“Dante Di Loreto, who is the head of Fremantle, the studio, said, ‘Let’s make the sex scenes so hot that straight men watching them will want to have gay sex.’ That hasn’t happened yet,” Nyswaner says, laughing. “I wouldn’t mind it if it did.”

It’s a long way from the resistance Nyswaner encountered early in his career. He recalls an incident in 1980, studying film at Columbia, in which he was reprimanded for proposing a script with queer content. “I had submitted an assignment using a couple of gay characters, literally just talking about the desire that one man had for another man,” Nyswaner says. “And [this professor] was really upset by that and he called me into his office and everything. He literally suggested maybe I shouldn’t be a screenwriter.”

Nyswaner has been working in Hollywood since the early ‘80s and has seen the fight for representation ebb and flow. In the mid ‘80s, then president of production for Fox, Scott Rudin, reached out to him and asked, “What would you think about writing a script about a gay teenager?”

“It was in the era of the John Hughes movies like Pretty in Pink,” Nyswaner says. He pitched a script about a gay teenager called The Pink Boy. “He had a braid of hair that was dyed pink, and he wore pink Converse high tops, called Converse All Stars,” he says. The studio purchased the script but later decided not to move forward with it.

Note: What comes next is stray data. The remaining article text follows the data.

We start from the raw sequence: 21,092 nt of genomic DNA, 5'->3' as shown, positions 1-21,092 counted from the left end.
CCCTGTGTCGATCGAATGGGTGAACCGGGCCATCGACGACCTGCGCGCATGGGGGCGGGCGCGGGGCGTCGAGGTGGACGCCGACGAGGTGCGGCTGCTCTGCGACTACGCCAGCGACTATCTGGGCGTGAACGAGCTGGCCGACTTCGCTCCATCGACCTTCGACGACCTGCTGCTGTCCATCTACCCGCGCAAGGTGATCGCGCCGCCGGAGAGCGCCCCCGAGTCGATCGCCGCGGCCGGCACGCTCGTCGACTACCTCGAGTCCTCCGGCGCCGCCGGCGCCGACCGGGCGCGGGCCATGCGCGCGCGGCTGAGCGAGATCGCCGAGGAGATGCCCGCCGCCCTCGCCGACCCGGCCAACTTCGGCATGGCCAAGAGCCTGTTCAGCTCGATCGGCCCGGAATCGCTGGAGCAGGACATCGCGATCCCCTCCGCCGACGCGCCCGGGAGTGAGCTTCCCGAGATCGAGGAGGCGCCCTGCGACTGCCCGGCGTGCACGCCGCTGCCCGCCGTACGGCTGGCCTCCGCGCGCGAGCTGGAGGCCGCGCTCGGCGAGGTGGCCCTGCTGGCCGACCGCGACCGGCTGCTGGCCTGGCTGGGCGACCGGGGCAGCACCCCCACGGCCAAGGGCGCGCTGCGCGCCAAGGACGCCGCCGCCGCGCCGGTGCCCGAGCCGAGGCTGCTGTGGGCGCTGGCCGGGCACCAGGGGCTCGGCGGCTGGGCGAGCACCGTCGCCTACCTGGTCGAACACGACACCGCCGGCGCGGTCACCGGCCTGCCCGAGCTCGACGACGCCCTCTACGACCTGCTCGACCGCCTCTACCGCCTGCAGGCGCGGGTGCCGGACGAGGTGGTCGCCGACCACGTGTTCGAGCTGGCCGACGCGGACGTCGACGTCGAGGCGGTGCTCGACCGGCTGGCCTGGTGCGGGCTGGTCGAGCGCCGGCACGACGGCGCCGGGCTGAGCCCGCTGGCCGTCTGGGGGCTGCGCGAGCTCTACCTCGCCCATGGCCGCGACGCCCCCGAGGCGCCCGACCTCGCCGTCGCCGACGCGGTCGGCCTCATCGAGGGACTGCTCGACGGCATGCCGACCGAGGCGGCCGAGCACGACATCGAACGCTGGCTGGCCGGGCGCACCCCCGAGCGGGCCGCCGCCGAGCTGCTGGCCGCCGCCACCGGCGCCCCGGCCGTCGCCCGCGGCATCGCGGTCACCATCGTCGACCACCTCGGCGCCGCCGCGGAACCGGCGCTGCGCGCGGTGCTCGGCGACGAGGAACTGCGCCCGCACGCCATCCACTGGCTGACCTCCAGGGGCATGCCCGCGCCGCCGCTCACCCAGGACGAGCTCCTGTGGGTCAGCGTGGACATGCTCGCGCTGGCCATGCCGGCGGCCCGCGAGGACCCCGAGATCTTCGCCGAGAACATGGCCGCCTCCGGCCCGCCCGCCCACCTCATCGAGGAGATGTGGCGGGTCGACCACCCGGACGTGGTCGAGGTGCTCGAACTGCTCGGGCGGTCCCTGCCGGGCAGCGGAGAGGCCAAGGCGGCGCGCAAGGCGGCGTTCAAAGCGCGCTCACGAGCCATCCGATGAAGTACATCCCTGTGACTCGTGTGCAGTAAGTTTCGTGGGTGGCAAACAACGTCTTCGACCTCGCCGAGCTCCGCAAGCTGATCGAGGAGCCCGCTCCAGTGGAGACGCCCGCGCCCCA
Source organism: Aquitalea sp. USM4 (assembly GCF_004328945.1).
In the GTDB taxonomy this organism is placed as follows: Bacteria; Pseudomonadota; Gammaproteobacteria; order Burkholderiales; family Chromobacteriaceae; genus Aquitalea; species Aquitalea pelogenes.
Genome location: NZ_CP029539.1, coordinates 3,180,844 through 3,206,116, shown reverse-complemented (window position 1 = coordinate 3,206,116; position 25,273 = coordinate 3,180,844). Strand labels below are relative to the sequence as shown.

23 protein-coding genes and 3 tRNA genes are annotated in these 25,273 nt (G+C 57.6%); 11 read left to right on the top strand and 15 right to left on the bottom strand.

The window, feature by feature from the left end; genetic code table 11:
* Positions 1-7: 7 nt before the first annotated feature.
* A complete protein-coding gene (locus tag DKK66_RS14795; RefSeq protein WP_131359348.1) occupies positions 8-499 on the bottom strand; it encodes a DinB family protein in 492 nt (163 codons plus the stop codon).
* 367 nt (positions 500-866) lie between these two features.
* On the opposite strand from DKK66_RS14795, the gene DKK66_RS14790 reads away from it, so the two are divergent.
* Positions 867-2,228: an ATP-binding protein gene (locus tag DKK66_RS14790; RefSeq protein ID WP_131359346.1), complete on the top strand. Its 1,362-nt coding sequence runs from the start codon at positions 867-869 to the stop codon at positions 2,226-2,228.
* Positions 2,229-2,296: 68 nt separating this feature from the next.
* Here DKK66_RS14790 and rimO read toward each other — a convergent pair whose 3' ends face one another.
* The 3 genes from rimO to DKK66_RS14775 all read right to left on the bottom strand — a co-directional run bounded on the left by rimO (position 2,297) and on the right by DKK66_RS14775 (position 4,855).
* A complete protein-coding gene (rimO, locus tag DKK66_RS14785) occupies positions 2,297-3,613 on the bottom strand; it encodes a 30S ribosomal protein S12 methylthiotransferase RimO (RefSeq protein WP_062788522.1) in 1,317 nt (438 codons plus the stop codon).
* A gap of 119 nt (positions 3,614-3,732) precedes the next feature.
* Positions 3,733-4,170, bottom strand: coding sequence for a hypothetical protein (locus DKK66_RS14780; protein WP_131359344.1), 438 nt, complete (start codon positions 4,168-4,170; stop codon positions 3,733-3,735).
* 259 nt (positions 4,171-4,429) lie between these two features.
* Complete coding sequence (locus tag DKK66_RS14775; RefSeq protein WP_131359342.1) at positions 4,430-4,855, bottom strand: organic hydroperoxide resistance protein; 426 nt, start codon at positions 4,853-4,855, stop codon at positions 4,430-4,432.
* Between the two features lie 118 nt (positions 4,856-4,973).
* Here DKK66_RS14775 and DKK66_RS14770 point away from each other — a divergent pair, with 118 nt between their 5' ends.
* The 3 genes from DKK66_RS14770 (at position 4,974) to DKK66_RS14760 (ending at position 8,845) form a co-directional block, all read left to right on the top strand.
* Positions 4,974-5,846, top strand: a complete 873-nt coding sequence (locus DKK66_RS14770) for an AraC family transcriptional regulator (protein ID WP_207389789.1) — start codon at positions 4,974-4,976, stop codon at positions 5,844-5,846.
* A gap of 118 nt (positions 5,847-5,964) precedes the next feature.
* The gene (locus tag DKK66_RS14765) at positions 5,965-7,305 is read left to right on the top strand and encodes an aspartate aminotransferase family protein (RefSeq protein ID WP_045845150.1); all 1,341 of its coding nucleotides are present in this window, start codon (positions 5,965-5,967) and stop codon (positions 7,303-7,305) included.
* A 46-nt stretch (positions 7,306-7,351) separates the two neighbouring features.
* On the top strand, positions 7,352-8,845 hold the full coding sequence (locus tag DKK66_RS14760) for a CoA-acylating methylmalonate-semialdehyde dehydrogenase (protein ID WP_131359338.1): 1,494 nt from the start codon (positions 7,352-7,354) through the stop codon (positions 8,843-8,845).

A few years later, in 1990, he found himself pitching another gay script—this time, it was with Jonathan Demme, and it was for the concept that would become Philadelphia. As Nyswaner remembers it, the producer Marc Platt, who was with Orion Pictures then before moving to TriStar, told them: “I know maybe 10 projects in development right now about AIDS. They all have heterosexual main characters, like people who have gone through blood transfusions, et cetera, et cetera.” Nyswaner recalls him saying. “That’s immoral. We are going to make the movie about AIDS that should be made.’”

Later, they were summoned to the office of TriStar chairman Mike Medavoy under the guise of additional notes. “I’m probably going to choke up when I tell you this,” Nyswaner tells me. “He said, ‘I go to Palm Springs two or three times a month. There’s a sculptor there, I’ve been collecting his work. He’s a genius and he’s dying. The world is going to lose a great human being and a great artist—that’s wrong.” Nyswaner catches his breath. “And your movie has to tell the world that that’s wrong. That’s your note. Get out of my office.’”

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